Other pieces in PP/FF such as Joyelle McSweeney’s “Apolegit” and Arielle Greenberg’s “The Amityville Horror” explore boundaries both in and through language. McSweeney’s narrator moves through roles like an actor seen on a bright screen of words: “I practiced my Jackie Gleason in the spoiling sodium light. My gut arose. I never got home that night or any, I wore the mark of cane like a gold golf club’s shaft above the eye.” This voice sometimes asserts its legitimacy with blithe hostility, making remarks such as: “I thumbed and kicked through the flut Seminoles.” He also describes a town as being “preserved in its ruined, ha-ha, state.” It’s hard to say who is really laughing in this last line since the person speaking is playing a role and this role keeps changing. On the next page, he — or she — takes on a part much different from that of the lone traveler: “I was an ingénue again. I was folded frilled and strategically in and out of the doorjamb.” Now the joke appears to be on the speaker whose body, like everybody and every place in this piece, is foldable nonsense, existing solely as a polished style on the page.

Physical boundaries and borders have more meaning in Arielle Greenberg’s “The Amityville Horror.” They also are harder to discern, at least initially. Greenberg punctuates her writing with long lines that seem mysterious when they first appear in the opening: “Hey, Eloquence. Stardust. ______ all about the common currency.” The horizontal line appears to mark a place where words have been excised, but it’s not obvious what sort of phrase is needed to complete the sentence “______ all about the common currency.” Soon Greenberg gives us sentences that better lend themselves to this game of Mad Libs: “One night ______ walked until night was gone, a neighborhood of very new houses.” What’s missing from this sentence is its subject. All we need to know is who was walking, but while we are trying to fill in this particular blank, the prose suddenly quickens, and Greenberg draws us into these long lines so that we are the ones walking down this street; we are encountering what has been silenced in this neighborhood. Soon inflammatory phrases start to appear. Right before we hear of how “______ father drove ______ home in a scotch glass,” we read of “the abnormal smear of ______ lynched sex.” A few paragraphs later, Greenberg writes: “______ religion is a velvet cloak someone else will sew for ______ to wear to the rape fair.” The prose starts to elicit a visceral horror, recalling the movie and book that gives this piece its title.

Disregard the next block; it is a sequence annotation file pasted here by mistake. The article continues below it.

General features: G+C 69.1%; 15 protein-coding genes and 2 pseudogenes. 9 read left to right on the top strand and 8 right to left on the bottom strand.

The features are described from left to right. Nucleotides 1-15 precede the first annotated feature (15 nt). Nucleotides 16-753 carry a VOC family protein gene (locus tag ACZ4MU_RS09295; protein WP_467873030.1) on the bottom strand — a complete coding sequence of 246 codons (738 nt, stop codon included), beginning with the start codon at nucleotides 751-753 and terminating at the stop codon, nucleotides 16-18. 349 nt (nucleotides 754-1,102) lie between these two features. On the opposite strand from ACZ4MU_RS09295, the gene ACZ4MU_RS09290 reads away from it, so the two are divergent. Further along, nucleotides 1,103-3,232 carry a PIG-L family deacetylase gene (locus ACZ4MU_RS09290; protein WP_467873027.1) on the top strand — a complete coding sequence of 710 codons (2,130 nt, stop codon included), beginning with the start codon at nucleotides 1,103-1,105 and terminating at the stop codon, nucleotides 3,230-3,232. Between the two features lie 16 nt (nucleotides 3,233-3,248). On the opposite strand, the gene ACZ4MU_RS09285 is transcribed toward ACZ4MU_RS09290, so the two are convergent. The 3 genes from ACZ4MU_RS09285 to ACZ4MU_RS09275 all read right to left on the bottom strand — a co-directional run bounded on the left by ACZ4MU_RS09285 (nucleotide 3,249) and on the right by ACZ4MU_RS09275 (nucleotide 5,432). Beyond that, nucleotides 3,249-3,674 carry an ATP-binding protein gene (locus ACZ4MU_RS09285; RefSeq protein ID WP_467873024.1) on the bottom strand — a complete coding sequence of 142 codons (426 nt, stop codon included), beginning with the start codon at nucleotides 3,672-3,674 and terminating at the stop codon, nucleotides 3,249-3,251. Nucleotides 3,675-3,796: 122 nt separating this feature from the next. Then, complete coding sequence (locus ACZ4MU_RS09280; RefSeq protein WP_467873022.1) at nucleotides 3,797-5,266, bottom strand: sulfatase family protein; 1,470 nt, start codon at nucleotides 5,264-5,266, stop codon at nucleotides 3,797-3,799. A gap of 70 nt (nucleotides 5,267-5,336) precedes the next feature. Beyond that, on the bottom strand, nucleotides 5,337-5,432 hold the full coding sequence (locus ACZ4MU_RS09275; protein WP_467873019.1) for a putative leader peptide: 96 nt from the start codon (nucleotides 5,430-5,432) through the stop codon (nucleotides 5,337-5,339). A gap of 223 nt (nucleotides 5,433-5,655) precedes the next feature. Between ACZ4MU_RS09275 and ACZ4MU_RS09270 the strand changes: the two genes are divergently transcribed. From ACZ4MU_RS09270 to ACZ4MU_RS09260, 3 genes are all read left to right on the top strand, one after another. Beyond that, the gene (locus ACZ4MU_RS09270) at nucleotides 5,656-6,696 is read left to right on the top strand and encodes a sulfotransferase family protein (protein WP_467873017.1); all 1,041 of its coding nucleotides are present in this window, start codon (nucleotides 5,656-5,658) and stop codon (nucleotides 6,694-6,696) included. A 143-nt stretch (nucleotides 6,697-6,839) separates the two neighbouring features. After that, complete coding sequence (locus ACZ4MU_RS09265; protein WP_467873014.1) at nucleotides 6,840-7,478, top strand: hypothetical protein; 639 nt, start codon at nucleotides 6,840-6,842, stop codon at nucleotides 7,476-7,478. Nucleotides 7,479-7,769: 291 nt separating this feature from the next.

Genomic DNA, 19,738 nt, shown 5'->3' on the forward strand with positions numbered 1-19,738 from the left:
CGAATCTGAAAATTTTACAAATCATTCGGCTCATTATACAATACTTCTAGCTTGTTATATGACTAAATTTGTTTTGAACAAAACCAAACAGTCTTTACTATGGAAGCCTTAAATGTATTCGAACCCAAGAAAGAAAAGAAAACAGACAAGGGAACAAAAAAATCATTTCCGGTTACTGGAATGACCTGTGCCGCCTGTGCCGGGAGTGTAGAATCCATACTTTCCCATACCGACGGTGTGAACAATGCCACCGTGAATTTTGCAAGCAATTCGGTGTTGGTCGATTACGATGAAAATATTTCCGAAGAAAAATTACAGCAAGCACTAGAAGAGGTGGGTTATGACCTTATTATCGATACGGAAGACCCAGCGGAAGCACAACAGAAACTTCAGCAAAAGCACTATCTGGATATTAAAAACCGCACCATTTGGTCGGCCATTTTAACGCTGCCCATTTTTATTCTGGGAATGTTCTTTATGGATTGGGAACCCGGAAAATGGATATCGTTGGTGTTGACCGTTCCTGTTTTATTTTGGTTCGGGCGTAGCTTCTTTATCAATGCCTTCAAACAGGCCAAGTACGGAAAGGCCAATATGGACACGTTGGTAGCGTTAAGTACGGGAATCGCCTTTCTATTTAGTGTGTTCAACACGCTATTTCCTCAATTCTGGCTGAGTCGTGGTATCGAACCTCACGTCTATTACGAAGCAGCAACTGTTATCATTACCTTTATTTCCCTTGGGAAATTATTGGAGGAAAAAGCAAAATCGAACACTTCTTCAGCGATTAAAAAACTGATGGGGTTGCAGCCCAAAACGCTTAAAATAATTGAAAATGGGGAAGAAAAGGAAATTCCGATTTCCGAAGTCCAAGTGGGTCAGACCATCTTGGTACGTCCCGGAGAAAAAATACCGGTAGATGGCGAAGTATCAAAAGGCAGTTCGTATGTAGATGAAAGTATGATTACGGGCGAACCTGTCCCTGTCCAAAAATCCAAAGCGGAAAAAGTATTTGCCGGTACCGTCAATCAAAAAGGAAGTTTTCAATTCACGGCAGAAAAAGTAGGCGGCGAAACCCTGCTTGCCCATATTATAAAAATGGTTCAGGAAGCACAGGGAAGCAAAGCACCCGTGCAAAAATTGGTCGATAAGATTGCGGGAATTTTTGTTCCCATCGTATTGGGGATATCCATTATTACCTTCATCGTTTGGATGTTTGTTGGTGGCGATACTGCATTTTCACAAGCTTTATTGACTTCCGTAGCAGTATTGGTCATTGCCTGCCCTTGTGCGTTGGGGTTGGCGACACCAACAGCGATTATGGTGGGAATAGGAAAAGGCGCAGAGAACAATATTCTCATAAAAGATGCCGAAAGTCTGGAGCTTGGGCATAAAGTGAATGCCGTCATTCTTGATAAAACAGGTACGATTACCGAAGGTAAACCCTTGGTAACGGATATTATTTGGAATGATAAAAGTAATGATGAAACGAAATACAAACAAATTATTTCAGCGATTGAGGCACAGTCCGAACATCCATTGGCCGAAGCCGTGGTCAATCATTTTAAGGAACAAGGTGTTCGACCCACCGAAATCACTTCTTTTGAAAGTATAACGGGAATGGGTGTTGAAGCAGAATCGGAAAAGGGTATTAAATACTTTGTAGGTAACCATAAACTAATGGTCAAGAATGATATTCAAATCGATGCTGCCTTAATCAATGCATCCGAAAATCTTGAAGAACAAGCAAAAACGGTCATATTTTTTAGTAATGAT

“The Amityville Horror” is one of many effective pieces in PP/FF, a book that is an essential read for anyone interesting in cutting-edge writing. If Conners’ description of the work that he has collected is sometimes unclear, it’s because much of the book is hard to describe, a point that he himself addresses at the end of his introduction. He says that the writing in PP/FF “resists definition” and “often challenges readers’ assumptions about genre, form, style, and content.” It is a book in which lines are drawn, explored and crossed.

Originally posted on 2.24.2007

Juliet Patterson’s The Truant Lover

I am rereading Juliet Patterson‘s first book of poetry The Truant Lover. The poems, which clearly reveal the influence of Lorine Niedecker, are both pared down and startling. Through her precise language, Patterson evokes profound ambiguities of the heart and mind. Many of the poems in this thrilling collection have appeared in journals before. One of my favorite ones “A Narrative” was first published online in three candles journal.

[Note 7/2009: While three candles journal has gone offline, the link to the archived version of Patterson’s poem still works. Other links to Patterson’s poetry and prose, including audio samples, can be found here at her website.]

Originally posted on 10.31.2006

Claudia Rankine’s Don’t Let Me Be Lonely

Trying to understand the tragedy of New Orleans, my mind reaches for poetry and brings me back to a passage from Claudia Rankine’s book-length prose poem Don’t Let Me Be Lonely. In the passage reprinted online as an excerpt in Boston Review, Rankine writes about James Byrd Jr., the black man who was dragged from the back of a pickup truck in Texas during George W.’s governorship. While publicly talking about the brutal killing, Bush could not recall some of the most basic facts about the crime. Through images combined with the clearest of prose, Rankine explores the deep connection between Bush’s poor memory and his racist apathy. She brings us into the dead center of Bush’s not caring about black people. There, she reveals a profound nihilism. What does life mean when individual lives, erased through sanctioned hate, do not matter?

Rankine raises enormous, painfully pressing questions throughout Don’t Let Me Be Lonely. One of them is “Define loneliness?” This question comes as a delayed response to a request made four pages earlier when a voice says, “Define loneliness.” This dialogue between two inner voices – one quietly demanding, the other possibly in shock, trying to respond – is palpably lonely. Heightening this feeling is what comes in between the request and the reply: on one page, we find a picture of a static-filled television; on the next comes a scene in which the poet is listening to her sister, who has just lost her children and husband in a car accident. When we then turn the page to discover the words “Define loneliness?” we are immersed in a lonely state, one which seems too large to define, but because Rankine’s voice goes directly to the heart and conscience, we are connected too. We are with the poet and her voices, and we are all terribly alone:

Define loneliness?
It’s what we can’t do for each other.
What do we mean to each other?
What does a life mean?
Why are we here if not for each other?

The final question provides the last print on the page. It hangs above several inches of white space. In that space, these questions repeat themselves, forever defining the infinite loneliness of this world.

Originally posted on 9.12.2005